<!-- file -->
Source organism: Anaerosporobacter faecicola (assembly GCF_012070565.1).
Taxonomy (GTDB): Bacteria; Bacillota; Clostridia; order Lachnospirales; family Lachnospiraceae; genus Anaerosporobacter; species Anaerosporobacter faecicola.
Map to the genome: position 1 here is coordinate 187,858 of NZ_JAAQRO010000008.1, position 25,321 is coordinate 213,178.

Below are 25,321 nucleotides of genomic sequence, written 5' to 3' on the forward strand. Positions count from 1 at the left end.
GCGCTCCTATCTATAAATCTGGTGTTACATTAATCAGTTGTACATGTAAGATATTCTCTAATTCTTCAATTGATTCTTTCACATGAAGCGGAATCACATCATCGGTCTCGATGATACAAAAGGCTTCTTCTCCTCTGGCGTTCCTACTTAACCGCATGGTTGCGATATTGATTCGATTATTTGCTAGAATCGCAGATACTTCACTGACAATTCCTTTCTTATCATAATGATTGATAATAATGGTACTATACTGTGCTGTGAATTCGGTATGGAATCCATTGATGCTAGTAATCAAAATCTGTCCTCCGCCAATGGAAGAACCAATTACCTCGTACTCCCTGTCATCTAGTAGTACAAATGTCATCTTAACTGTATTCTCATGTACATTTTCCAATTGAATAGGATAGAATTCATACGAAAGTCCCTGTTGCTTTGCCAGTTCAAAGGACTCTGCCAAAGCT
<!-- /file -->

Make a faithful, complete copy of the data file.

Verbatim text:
Source organism: Anaerosporobacter faecicola (assembly GCF_012070565.1).
Taxonomy (GTDB): Bacteria; Bacillota; Clostridia; order Lachnospirales; family Lachnospiraceae; genus Anaerosporobacter; species Anaerosporobacter faecicola.
Map to the genome: position 1 here is coordinate 187,858 of NZ_JAAQRO010000008.1, position 25,321 is coordinate 213,178.

Below are 25,321 nucleotides of genomic sequence, written 5' to 3' on the forward strand. Positions count from 1 at the left end.
GCGCTCCTATCTATAAATCTGGTGTTACATTAATCAGTTGTACATGTAAGATATTCTCTAATTCTTCAATTGATTCTTTCACATGAAGCGGAATCACATCATCGGTCTCGATGATACAAAAGGCTTCTTCTCCTCTGGCGTTCCTACTTAACCGCATGGTTGCGATATTGATTCGATTATTTGCTAGAATCGCAGATACTTCACTGACAATTCCTTTCTTATCATAATGATTGATAATAATGGTACTATACTGTGCTGTGAATTCGGTATGGAATCCATTGATGCTAGTAATCAAAATCTGTCCTCCGCCAATGGAAGAACCAATTACCTCGTACTCCCTGTCATCTAGTAGTACAAATGTCATCTTAACTGTATTCTCATGTACATTTTCCAATTGAATAGGATAGAATTCATACGAAAGTCCCTGTTGCTTTGCCAGTTCAAAGGACTCTGCCAAAGCT